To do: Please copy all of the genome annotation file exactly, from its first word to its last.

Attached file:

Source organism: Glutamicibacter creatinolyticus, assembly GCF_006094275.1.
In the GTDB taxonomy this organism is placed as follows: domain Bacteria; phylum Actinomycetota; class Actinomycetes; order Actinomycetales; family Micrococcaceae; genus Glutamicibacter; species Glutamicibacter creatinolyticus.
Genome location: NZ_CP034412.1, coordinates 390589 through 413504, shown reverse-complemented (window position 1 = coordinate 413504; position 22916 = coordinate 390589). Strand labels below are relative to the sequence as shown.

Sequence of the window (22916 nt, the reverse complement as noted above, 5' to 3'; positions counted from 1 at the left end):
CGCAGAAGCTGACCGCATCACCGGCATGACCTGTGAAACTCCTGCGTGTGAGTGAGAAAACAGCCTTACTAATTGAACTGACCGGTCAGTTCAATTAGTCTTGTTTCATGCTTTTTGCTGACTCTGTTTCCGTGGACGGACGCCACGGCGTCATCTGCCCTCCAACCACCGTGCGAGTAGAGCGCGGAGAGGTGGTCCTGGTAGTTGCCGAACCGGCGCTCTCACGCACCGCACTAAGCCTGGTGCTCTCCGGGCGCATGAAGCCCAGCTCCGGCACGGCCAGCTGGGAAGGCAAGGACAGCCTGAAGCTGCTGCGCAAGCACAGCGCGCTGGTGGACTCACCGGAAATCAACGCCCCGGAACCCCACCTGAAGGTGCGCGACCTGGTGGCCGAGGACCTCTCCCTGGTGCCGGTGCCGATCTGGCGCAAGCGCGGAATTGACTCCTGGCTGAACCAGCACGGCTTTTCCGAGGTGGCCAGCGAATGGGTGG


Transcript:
Source organism: Glutamicibacter creatinolyticus, assembly GCF_006094275.1.
In the GTDB taxonomy this organism is placed as follows: domain Bacteria; phylum Actinomycetota; class Actinomycetes; order Actinomycetales; family Micrococcaceae; genus Glutamicibacter; species Glutamicibacter creatinolyticus.
Genome location: NZ_CP034412.1, coordinates 390589 through 413504, shown reverse-complemented (window position 1 = coordinate 413504; position 22916 = coordinate 390589). Strand labels below are relative to the sequence as shown.

Sequence of the window (22916 nt, the reverse complement as noted above, 5' to 3'; positions counted from 1 at the left end):
CGCAGAAGCTGACCGCATCACCGGCATGACCTGTGAAACTCCTGCGTGTGAGTGAGAAAACAGCCTTACTAATTGAACTGACCGGTCAGTTCAATTAGTCTTGTTTCATGCTTTTTGCTGACTCTGTTTCCGTGGACGGACGCCACGGCGTCATCTGCCCTCCAACCACCGTGCGAGTAGAGCGCGGAGAGGTGGTCCTGGTAGTTGCCGAACCGGCGCTCTCACGCACCGCACTAAGCCTGGTGCTCTCCGGGCGCATGAAGCCCAGCTCCGGCACGGCCAGCTGGGAAGGCAAGGACAGCCTGAAGCTGCTGCGCAAGCACAGCGCGCTGGTGGACTCACCGGAAATCAACGCCCCGGAACCCCACCTGAAGGTGCGCGACCTGGTGGCCGAGGACCTCTCCCTGGTGCCGGTGCCGATCTGGCGCAAGCGCGGAATTGACTCCTGGCTGAACCAGCACGGCTTTTCCGAGGTGGCCAGCGAATGGGTGG